"We intend on starting small to prove the technology on the ground. We are using a closed loop and not discharging to anything into the ground," Davey said. His Glendale, Calif.-based firm, led by retired Exxon President Gerald Bailey, specializes in distribution of fuels, serving 500 gas stations in Southern California.
The project taps a 1,128-acre federal lease MCW acquired from another company and is exempt from a programmatic EIS the Department of Interior recently finalized to guide unconventional oil development on the West's federal lands.
The Bureau of Land Management, however, is conducting an environmental assessment and expects to release a draft soon. This will open a public comment period.
MCW officials say they have the financing and state approvals needed to move forward.
Tar sand does not contain liquid oil, but a viscous hydrocarbon called bitumen. It must be mined and heavily processed to produce oil. Critics remain skeptical of both the economic viability of tar sands as well as claims that developing the resource is environmentally benign.
Rob Dubuc of Western Resource Advocates complained the public has no way of knowing whether the solvents used to process tar sands injure the environment
"Part of the problem is you can't find out what they are doing because it's a trade secret," Dubuc said. "Until you bring a suit and sign a confidentiality agreement, you can't see it. And then you can't talk about it."
Dubuc's group is challenging state approvals for a much larger tar sands proposal on state land at PR Springs. Environmentalists are concerned with that project's impacts on water resources and air quality.
MCW's technology won't trigger such concerns because it uses no water, officials say.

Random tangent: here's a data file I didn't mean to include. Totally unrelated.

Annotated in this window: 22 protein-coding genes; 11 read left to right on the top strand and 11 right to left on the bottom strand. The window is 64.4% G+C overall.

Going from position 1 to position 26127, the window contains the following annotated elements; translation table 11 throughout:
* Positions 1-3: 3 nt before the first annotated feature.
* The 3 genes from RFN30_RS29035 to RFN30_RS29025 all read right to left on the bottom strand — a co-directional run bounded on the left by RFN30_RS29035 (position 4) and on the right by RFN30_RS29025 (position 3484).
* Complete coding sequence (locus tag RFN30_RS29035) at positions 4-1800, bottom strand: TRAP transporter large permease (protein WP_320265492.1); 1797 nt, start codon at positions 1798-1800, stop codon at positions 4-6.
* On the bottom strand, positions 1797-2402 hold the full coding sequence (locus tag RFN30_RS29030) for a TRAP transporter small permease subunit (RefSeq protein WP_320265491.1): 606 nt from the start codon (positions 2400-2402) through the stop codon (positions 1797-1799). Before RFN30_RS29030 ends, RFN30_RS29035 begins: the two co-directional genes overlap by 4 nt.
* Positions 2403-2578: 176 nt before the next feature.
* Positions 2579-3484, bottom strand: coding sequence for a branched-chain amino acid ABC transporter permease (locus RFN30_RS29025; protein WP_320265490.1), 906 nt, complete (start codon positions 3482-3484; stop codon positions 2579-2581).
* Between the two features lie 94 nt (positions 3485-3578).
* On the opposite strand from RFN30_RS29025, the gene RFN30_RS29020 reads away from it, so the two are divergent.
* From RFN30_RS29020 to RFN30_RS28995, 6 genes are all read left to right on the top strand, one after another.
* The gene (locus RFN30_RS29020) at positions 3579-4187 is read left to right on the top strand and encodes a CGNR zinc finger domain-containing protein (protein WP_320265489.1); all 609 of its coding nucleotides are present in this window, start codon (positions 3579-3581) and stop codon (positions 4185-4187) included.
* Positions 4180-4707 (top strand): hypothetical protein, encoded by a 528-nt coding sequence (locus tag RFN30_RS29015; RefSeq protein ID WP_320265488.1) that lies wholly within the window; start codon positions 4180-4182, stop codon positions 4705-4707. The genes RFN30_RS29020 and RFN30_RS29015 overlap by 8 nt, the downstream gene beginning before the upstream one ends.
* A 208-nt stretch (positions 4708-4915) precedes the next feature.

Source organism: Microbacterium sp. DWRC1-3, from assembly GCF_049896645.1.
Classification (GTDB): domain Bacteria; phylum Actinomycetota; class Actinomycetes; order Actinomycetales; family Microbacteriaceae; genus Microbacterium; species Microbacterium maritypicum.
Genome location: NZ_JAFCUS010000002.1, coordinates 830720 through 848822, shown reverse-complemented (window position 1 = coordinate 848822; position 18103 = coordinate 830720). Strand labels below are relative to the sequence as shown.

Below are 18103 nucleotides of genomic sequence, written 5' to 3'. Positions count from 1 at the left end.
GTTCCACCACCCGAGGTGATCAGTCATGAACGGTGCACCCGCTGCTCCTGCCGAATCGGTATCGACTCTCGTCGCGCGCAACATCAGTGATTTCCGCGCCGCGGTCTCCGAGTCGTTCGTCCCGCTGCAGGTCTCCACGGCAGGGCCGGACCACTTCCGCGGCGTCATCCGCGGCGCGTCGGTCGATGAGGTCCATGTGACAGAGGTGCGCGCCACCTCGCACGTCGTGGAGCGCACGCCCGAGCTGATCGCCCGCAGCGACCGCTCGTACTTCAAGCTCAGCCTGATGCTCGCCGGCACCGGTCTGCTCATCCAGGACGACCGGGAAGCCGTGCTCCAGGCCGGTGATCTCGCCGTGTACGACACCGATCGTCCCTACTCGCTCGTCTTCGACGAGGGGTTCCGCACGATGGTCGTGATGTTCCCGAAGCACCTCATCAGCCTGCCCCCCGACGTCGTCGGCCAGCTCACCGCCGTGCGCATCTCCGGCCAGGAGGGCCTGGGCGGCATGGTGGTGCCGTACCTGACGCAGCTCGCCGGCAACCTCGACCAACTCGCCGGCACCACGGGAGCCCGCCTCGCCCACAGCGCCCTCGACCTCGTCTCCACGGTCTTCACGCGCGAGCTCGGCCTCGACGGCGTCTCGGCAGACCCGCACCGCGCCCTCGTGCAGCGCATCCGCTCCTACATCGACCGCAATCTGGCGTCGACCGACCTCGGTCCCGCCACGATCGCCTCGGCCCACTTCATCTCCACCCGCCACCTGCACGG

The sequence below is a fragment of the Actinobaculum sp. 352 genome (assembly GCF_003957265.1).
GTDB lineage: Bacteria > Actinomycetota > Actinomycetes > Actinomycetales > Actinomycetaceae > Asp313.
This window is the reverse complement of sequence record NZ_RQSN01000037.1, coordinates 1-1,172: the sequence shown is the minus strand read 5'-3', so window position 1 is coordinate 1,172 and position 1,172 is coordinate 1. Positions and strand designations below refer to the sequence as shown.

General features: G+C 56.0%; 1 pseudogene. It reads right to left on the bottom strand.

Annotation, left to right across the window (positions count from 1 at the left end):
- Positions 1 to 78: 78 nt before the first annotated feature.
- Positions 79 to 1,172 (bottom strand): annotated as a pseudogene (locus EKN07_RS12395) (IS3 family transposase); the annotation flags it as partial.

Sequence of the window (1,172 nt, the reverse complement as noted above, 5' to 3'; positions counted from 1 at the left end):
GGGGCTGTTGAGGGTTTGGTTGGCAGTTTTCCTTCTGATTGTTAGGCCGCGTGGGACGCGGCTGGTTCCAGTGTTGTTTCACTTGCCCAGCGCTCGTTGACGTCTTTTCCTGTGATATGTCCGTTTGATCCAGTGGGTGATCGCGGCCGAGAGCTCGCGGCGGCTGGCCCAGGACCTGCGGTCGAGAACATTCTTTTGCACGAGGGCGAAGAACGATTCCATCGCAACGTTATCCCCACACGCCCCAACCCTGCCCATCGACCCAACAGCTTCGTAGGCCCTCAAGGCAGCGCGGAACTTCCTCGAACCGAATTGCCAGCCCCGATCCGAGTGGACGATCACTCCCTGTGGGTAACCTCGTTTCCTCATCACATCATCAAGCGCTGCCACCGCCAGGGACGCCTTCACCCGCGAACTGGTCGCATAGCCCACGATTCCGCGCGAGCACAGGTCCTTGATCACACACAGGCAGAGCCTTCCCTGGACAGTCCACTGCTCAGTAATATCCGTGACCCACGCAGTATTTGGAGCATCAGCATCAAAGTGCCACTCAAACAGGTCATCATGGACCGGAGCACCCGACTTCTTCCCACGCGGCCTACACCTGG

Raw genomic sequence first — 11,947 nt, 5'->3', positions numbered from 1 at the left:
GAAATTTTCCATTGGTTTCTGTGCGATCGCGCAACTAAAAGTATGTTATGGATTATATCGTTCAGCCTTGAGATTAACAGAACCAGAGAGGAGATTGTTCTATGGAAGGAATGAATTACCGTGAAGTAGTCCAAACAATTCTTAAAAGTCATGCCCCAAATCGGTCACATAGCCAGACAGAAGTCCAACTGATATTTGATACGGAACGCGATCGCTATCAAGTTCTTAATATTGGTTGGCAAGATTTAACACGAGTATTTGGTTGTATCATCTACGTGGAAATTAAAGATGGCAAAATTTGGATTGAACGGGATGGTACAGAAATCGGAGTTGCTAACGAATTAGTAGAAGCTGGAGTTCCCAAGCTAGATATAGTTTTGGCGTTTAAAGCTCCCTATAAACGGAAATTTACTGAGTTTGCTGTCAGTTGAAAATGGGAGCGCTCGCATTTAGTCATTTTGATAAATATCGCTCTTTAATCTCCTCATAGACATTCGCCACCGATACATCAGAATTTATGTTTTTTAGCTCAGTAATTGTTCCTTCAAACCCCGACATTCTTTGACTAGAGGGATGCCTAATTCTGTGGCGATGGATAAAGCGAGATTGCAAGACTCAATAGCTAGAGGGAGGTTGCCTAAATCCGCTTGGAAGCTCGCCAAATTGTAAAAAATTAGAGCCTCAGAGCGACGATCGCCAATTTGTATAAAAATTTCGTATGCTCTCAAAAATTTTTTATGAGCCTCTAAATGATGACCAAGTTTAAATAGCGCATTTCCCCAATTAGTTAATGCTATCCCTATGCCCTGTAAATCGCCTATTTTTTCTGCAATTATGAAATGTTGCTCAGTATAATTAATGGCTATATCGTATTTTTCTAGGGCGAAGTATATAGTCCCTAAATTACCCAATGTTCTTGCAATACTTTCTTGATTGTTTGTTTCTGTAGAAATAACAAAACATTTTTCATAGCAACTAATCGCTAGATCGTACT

"This is neat and tidy strip-mining. The sand is so clean after processing we can sell it for other uses," Davey said. The plan is to return the processed ore to the ground from which it was mined.
The company has been drilling for two years to test the ore and found that it can yield at least a barrel of oil per ton, roughly a cubic yard, he said. If successful the firm expects to scale up to 2,000 barrels a day. The oil would be shipped by truck to Salt Lake City for refining.
"We like Utah because it has a lot of areas that can be developed without disturbing protected lands," Davey said. With about 32 billion barrels of recoverable oil in tar sands, Utah holds more than half the nation's reserves of this unconventional source.
Oil is being extracted from tar sands in Alberta, but at a steep environmental cost, critics say, because of the heavy need for water and heat needed to separate and process the bitumen. Everyone agrees that Utah's tar sands deposits are different, but there is sharp disagreement over what that means for the environment.
"What we have [in Utah] is an 'oil wet' sands. No water is involved. It's a closed system where we treat the sands with our proprietary solvent and extract the oil and recycle the solvent," Bailey told a radio show for Canadian investors.
But environmental critics say Utah's tar sands aren't wet or oily at all, but a dry rock-like substance that is tougher to process than Canada's soft deposits where the bitumen is bound to sediments with a thin layer of water.